Lesson 1: Is the term IP defined in the same way around the world?


Often, in North America, the term IP is used synonymously with ‘patents’ but this is inaccurate as patents are simply one form of IP.

In some jurisdictions - especially in Continental Europe - ‘intellectual property’ is sometimes used to refer solely to copyright and its related aspects while the term “industrial property” is used to refer to patents, industrial designs and trademarks.

However, the European Commission refers to IP as consisting of ‘industrial property’ (meaning patents, industrial designs and trademarks) and ‘copyright’, which is similar to the North American usage.

In this course, we will use the term IP in the broadest sense to include all forms of IP rights including patents, confidential information/trade secrets, industrial designs, copyright and trademarks and we will not make a distinction between ‘intellectual property’ and ‘industrial property’.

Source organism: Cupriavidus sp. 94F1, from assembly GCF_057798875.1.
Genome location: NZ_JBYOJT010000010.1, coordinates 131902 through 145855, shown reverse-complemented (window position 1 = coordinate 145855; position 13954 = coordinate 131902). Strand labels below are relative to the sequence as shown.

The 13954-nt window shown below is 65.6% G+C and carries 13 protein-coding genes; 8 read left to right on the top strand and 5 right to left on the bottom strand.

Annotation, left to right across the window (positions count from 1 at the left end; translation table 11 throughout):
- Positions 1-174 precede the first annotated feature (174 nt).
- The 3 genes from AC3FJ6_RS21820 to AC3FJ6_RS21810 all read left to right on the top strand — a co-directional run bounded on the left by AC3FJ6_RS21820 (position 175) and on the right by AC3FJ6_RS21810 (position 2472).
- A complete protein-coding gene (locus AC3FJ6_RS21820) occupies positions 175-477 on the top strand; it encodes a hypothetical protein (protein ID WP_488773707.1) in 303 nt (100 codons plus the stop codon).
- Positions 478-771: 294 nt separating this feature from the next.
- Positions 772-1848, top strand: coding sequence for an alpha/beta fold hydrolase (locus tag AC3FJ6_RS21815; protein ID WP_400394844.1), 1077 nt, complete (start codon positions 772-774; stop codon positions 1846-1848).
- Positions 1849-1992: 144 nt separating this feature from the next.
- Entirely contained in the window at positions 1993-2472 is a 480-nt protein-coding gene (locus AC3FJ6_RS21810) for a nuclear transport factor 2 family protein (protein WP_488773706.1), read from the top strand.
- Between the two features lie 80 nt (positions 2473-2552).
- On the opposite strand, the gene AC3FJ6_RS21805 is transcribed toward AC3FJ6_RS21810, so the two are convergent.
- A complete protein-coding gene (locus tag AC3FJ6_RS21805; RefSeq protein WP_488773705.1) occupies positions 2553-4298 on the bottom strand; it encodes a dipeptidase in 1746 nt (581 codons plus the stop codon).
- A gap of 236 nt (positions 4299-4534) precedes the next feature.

Using the correct IP terminology matters, especially in a cross-jurisdictional context.

Finally, in the United States, industrial designs are often referred to as ‘patents’ because US patent law includes ‘design patents’ in addition to ‘utility patents’.

In order to avoid confusion, we will use the more universal term ‘industrial designs’ for the protection of aesthetic elements of functional articles and will restrict the meaning of the term ‘’patent’ to signify ‘utility patents’ or the legal protection of inventions.

In all discussions and negotiations, make sure you use the precise term or terms with their intended meaning. Be specific in identifying each separate form of IP within your overall IP portfolio.

Last modified: Thursday, 14 September 2017, 9:38 AM